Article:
Most kids love science fairs. They get to use their brains and hands to create something out of thin air—often something that grows, whirrs, glows in the dark, flies, conducts heat or light, freezes, or explodes. The only thing that gets more fun than that is winning a prize for their creation.
High school science fairs have evolved, though. Kids these days whip up actual solutions to real-world problems, courageously tackling even the biggest—from global water usage to alternative fuels to eco-friendly and abundant food production. The Intel International Science & Engineering Fair, taking place this week in Los Angeles, California, is host to the best of the best high school scientists. Contestants have already won their local and regional science fairs, and have been sent to Los Angeles to win not only glory but also a share of the over $4 million in prize money and scholarships. Some of those winning projects are bound to be biophysics-related.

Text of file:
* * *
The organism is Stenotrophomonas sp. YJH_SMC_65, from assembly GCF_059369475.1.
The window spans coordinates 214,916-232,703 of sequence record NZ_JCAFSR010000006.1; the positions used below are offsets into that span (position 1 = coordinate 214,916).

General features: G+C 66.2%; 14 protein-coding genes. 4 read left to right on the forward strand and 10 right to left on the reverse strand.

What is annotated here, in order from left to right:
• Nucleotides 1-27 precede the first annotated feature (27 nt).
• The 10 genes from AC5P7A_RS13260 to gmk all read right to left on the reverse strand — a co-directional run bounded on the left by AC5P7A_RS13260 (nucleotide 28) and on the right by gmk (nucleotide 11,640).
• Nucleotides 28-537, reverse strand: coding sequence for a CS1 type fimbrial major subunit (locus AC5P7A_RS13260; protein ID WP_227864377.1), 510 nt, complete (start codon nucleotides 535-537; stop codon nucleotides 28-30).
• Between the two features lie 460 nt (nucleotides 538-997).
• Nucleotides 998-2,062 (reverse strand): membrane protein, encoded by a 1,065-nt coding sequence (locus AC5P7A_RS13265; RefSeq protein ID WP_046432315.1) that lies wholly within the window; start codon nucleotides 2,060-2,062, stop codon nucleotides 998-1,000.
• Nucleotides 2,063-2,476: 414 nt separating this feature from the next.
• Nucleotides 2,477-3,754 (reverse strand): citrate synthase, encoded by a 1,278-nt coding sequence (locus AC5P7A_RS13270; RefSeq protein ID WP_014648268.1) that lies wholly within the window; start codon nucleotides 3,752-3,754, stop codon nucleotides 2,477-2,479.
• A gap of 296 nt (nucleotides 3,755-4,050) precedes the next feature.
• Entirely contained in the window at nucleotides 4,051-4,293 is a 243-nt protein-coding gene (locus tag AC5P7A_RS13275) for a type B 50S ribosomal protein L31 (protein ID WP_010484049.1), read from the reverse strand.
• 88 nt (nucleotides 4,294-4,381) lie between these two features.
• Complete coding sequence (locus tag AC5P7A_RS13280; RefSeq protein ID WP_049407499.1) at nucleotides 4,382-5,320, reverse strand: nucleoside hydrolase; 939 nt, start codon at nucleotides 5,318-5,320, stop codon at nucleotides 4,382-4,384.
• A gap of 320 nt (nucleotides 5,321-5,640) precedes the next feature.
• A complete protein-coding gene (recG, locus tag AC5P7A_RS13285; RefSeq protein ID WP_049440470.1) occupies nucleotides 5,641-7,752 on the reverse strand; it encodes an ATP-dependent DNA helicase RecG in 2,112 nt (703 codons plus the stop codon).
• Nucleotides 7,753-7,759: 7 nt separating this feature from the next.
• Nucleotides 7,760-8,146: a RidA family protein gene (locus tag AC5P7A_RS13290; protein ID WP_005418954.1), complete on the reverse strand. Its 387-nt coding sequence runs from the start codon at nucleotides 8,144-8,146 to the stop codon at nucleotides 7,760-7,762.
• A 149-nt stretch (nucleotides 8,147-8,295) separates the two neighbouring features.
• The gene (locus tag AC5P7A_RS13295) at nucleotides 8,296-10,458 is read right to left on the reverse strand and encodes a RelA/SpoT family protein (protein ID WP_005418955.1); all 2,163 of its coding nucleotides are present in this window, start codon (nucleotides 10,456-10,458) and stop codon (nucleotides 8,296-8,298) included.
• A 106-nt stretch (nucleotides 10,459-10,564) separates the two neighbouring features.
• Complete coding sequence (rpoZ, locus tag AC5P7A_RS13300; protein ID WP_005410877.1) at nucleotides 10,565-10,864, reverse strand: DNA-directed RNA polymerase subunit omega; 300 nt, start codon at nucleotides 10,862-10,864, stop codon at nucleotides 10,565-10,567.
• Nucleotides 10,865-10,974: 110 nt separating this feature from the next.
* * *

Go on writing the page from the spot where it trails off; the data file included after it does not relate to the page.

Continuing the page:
Training these young scientists by supporting them and critiquing their work is a crucial responsibility of established scientists. Most importantly, they need to be taken seriously. This means taking time out of your science to check out their science. When you volunteer as a science fair judge, you are perfectly positioned to influence a burgeoning scientist’s career. Point them toward opportunities to choose from. Show them how rewarding a career in biophysics can be. Help them see that making a difference in the world today is possible, and that the drive they already have to do so can turn into a rewarding, socially responsible career.
Thank you to BPS members who volunteered to judge the best biophysics projects this science fair season! Stay tuned for a list of Biophysics Award winners and their BPS judges.